The most commonly applied to photography, and I’m happy to show you why. An index describes a physical connection between Signifier and Signified; in other words, the Signifier cannot exist without the Signified, so it’s a causal relationship. The most frequently used example is smoke and fire; smoke cannot exist without fire, therefore if you see smoke you can draw a logical conclusion that there is a fire emanating from the vicinity.
How can we relate this to photography?
Let’s start with the index, which is the simplest one to explain. Take any photograph at all (even on your phone, I know you take photos on it) and just choose one element within the image. It can be a sunset (as above). Dawn. Waves. Trees. Even people (yuck). Why are these things in the photograph? Because they exist outside of the photograph, in other words; the photograph points to what it shows. If the sunset, dawn, waves, trees or person (yuck, people) didn’t exist, there wouldn’t be a photograph that showed them. In Peirce’s words, the photograph was “forced to correspond to nature”.
And symbols? Well, I was thinking of something like this; in the US around the time of the Great Depression, a department was established called the FSA, or Farm Security Administration. Many photographers worked for the FSA, documenting the hard times sweeping the nation, and these photographs today represent the FSA. Think about it; there is absolutely no physical resemblance between a photograph of an impoverished family and a government department, but knowing the photographer worked within the FSA means that the photograph can stand for the work of the FSA, too.
Finally, the icon? Well, in certain respects, the photograph couldn’t not have an iconic element to it because it often looks exactly like the object it represents visually. A William Eggleston photograph of a small glass of whisky does to some extent look like the small glass of whisky that existed. There is a physical resemblance between the photograph of the glass and the glass itself.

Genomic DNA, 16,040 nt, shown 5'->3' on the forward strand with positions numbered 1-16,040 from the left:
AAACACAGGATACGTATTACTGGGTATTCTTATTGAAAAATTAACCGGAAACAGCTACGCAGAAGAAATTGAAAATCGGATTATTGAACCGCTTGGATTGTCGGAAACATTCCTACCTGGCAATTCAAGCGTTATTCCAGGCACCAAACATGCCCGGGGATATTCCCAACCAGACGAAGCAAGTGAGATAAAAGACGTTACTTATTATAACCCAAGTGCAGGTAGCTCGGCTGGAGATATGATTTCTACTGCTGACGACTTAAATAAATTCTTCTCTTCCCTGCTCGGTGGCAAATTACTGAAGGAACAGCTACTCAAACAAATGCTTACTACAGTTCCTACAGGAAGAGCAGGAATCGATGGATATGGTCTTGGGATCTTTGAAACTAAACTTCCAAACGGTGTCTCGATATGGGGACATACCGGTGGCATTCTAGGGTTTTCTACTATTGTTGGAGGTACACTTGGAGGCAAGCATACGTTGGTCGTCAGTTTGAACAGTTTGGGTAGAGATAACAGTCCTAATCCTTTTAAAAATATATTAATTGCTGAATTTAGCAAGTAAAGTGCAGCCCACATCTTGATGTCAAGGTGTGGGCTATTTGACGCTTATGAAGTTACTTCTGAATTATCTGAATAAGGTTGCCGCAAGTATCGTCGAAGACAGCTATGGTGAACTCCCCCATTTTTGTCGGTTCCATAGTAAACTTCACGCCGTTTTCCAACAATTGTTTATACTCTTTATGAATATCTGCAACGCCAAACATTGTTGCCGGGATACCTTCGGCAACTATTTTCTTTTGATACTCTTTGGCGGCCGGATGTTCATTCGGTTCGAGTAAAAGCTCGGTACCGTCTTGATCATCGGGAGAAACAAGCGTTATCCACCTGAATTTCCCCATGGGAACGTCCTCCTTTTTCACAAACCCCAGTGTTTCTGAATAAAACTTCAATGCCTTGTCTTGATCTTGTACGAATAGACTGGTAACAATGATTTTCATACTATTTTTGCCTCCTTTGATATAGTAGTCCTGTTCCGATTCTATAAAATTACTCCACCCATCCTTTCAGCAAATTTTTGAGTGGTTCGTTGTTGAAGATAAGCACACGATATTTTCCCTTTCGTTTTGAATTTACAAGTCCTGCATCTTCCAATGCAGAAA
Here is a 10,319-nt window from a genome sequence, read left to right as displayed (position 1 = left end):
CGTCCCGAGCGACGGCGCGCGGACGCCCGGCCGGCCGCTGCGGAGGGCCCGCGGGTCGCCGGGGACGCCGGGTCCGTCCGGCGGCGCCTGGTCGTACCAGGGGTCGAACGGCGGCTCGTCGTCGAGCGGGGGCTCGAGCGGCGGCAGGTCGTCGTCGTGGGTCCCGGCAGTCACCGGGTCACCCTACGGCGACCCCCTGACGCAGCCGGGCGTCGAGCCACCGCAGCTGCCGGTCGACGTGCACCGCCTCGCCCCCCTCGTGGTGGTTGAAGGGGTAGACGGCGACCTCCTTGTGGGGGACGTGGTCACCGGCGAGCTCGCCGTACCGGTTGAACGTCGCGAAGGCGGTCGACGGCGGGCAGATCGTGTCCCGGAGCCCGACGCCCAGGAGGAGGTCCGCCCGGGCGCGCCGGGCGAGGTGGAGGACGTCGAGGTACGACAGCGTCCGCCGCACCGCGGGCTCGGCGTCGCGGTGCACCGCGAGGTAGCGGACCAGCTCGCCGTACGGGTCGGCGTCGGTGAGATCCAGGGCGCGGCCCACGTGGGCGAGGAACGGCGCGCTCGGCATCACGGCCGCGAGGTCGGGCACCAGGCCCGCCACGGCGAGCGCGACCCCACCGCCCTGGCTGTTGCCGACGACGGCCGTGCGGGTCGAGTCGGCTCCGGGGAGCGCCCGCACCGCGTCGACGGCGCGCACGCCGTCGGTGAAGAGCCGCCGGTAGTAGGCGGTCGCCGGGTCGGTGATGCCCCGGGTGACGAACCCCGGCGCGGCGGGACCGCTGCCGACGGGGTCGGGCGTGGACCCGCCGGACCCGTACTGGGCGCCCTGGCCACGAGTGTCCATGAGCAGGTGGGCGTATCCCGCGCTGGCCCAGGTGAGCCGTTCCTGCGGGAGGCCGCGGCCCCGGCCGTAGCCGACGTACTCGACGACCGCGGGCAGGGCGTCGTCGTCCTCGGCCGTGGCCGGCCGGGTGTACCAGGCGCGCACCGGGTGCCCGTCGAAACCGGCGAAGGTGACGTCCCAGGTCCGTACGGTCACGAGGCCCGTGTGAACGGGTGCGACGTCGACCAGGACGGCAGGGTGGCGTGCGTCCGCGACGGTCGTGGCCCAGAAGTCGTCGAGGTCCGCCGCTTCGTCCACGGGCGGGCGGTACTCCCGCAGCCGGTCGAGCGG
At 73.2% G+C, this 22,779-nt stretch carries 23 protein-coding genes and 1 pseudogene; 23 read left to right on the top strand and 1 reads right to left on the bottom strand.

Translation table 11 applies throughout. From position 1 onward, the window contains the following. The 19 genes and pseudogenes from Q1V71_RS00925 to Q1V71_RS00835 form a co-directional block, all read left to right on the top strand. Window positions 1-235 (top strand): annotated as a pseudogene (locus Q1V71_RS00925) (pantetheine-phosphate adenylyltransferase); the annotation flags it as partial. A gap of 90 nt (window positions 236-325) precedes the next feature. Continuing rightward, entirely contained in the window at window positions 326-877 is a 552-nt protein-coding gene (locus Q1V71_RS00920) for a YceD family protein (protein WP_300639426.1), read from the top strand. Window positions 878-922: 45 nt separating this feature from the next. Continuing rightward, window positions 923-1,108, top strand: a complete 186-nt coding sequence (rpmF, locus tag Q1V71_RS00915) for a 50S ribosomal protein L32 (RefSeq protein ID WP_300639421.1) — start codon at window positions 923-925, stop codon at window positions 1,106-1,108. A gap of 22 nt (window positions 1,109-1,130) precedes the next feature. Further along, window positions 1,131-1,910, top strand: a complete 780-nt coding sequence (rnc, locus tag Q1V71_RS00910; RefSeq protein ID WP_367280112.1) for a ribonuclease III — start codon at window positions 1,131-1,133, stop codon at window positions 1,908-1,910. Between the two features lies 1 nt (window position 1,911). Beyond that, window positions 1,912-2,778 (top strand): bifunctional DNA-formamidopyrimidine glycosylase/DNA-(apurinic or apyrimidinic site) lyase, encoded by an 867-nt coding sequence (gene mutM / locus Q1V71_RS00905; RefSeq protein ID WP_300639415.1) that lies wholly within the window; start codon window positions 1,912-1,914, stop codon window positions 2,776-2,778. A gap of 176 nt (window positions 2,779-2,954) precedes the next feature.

What do you see here?
Men carrying buckets on their shoulders. They are in a field. There is a weigh scale on the right hand side of the frame. The last man in line is wearing a striped top. The fact that these men are in the photograph is the causal link that means they existed; if they hadn’t been there at that time, they wouldn’t be in the photograph. They have to exist in order to be in the photograph. That much is clear. The men in the photograph also probably look quite a lot like how they looked in reality, so that’s the symbolic element.
Finally, the symbol aspect; I chose this photograph precisely because it was taken for the FSA by a photographer called Dorothea Lange. The point of this is simply to emphasise that this photograph of the pea-pickers in California, by Dorothea Lange, symbolises the efforts of the FSA during the 1930s. By the time Lange took this photograph, in February 1939, the need for the FSA was beginning to wane and by 1941 it had been shut down completely and renamed Office for War Information, where it served almost the same purpose as its predecessor in disseminating visual information through government lines during wartime.
I confess a weakness for the FSA. Soon enough, I’ll talk about Migrant Mother and Roy Stryker, the female FSA photographers and what happened during the war years. That’ll come under Photographs, rather than Theory!